Head on down to the Pilch Studio to see the first student production of ‘Ballyturk’ by Enda Walsh, showing this week from Wednesday to Saturday! When going to preview this play, the first thing that struck me is how ambitious it is in fact to want to put on this play in particular: its themes are multitudinous, extremely complex and inextricably intertwined with one another.
The play’s events are set against a background of seemingly trivial clutter, in which the two main, anonymous characters live trapped in a ritualistic routine. A familiar setting, I hear you say? Think again. Confusion sets in as the lyrical, poetic text bounces rapidly between tones: one moment bizarre and comical, the next sinister and foreboding. Extended sequences of physical theatre follow profound monologues punctuated with ludicrous conversations about murderous rabbits.
Ballyturk itself proves to be a fictional town to which the characters escape, depicted in chalk on the stage floor. There is a world within a world within a world to be discovered.
With the sheer quantity of props, ideas and themes at play in this piece, I worried that there might be a risk of overpowering and alienating the audience. I came to find out, however, that this was intentional, carefully orchestrated to confuse and intrigue us to great effect. And the flawless acting anchors the performance. The opening monologue, delivered by Seamus Lavan with blank stare and minimal motion, is utterly captivating against the chaos of the backdrop. The actors work well together and quickly establish the dynamics of the relationship on stage with their natural, easy communication. Not to mention they’ve nailed the Irish accents!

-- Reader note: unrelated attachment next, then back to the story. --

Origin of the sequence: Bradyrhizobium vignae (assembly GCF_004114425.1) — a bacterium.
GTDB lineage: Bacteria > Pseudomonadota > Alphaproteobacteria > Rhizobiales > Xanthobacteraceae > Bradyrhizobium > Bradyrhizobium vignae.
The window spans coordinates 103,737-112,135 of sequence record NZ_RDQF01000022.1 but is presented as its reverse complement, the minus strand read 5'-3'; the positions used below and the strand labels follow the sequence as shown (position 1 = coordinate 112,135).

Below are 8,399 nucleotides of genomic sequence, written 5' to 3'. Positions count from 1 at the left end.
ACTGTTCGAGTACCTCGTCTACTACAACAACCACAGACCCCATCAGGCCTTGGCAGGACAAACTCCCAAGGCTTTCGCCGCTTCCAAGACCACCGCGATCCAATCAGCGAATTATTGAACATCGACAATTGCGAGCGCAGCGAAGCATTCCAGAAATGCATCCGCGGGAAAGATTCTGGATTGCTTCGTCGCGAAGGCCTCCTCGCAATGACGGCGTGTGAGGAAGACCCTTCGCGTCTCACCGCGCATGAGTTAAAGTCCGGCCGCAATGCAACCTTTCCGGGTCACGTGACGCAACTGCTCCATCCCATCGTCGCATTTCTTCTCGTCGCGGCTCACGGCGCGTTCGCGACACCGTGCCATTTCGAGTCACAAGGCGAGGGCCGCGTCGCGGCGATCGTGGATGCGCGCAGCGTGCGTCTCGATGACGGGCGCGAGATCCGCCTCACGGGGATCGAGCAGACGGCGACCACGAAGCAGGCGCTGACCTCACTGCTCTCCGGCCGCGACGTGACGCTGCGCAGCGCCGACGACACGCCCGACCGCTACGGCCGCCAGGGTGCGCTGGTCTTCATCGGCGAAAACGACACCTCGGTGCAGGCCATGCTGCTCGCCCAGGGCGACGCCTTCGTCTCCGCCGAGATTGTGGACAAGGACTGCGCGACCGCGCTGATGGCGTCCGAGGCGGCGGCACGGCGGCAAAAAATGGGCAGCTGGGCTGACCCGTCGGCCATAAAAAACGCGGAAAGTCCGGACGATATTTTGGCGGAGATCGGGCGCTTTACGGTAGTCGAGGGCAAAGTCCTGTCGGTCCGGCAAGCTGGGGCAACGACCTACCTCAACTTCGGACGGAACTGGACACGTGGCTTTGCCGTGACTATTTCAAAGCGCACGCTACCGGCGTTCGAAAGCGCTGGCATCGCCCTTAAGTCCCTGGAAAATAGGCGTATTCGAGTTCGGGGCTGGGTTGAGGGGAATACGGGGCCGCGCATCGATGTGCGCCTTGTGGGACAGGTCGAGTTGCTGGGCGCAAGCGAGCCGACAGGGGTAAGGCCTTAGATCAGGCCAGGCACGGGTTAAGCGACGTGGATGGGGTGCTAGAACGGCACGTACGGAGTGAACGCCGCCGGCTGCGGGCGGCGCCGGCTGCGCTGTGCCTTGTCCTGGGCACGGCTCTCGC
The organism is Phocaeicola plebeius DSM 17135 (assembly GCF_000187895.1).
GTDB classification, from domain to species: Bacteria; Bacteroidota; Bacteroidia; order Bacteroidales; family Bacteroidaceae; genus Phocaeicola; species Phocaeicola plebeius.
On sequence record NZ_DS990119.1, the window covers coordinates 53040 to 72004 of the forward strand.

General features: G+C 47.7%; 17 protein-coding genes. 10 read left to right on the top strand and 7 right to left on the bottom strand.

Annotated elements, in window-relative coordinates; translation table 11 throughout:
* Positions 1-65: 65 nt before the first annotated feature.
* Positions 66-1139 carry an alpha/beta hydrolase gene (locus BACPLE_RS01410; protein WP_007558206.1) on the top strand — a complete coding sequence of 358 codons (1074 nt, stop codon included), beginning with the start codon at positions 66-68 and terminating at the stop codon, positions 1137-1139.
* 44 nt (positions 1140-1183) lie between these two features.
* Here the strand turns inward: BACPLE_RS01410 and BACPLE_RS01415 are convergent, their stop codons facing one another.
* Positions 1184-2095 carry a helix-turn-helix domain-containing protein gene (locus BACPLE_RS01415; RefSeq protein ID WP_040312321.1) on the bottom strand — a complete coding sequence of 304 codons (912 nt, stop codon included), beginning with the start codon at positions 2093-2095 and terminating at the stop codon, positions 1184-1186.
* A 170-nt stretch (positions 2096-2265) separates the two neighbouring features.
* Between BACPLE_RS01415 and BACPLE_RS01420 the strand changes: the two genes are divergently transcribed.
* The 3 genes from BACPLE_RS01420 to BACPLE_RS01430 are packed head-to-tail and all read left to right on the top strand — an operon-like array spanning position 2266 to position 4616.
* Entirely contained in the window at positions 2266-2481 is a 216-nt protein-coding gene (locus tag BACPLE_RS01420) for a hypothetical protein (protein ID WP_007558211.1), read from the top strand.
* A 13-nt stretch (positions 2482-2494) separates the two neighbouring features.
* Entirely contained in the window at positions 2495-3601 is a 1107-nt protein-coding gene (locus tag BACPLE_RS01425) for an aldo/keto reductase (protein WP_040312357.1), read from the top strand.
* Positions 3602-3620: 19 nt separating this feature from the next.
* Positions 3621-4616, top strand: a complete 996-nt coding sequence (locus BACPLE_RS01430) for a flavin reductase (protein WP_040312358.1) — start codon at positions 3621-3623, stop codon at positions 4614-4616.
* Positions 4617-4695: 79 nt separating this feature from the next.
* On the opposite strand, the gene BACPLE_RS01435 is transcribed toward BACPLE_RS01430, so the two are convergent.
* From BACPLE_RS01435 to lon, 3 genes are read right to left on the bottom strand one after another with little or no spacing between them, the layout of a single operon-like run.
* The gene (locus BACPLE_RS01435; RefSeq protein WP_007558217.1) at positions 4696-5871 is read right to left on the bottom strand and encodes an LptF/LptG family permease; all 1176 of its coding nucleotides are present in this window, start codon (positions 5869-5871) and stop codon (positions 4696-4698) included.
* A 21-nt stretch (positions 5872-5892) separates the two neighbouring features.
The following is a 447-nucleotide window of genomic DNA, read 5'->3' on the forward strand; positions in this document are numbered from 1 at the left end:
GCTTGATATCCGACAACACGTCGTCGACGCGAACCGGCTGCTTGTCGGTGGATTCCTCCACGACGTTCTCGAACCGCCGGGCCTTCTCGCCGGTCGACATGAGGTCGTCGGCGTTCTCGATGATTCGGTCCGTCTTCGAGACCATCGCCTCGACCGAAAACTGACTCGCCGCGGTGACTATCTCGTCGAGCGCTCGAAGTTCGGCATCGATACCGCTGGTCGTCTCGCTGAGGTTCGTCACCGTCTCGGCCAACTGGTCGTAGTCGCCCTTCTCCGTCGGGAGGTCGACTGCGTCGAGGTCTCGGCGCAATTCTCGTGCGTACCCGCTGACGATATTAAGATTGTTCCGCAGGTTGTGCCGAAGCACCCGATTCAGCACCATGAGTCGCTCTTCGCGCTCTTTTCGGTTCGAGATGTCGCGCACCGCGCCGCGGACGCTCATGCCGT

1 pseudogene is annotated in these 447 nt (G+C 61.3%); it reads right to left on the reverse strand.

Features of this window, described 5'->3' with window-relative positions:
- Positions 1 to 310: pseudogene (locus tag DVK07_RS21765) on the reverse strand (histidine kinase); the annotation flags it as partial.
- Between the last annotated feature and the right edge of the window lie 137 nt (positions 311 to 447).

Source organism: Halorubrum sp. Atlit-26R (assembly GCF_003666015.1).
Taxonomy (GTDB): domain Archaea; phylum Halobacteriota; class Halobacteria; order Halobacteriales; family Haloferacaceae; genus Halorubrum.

This is very much a ‘thinking man’s’ play. Metaphor and imagery are everywhere and to accommodate this, and every decision from set design through staging to soundtrack has been thought out with immense care by director Fred Wienand.
The audience should expect to be immersed in analytical exercise, as they’ll be driven to search for hidden meaning amongst so many unknowns and uncertainties. The ingenuity here is that the audience is meant to have no clear notion of what will be going on for the majority of the play but the directing and acting will make them believe they truly understand. A play like this, or indeed any play, does not rely on nor does it require a full understanding of every single scene, action or line. Nor does it promote a single understanding or interpretation. Especially in this play, a supposed lack of understanding does not matter, in fact it seems to be the very point and an effect the director wants to actively create in his audience. Three minutes into the preview I honestly didn’t know whether to laugh, scream or sob. This leads me to believe that the power of ‘Ballyturk’ will spring from its demanding an emotional response from the audience rather than from pushing audience members to conclusions based on logic.
The enthusiasm of everyone involved in this production shines through and provides the energy and drive that carries it. There are huge risks associated with performing a play this nuanced, but the risks taken look certain to pay off. The play promises to captivate and enthral its audiences, and may even prove the highlight of an outstanding term of student theatre.
Image // Misha Pinnington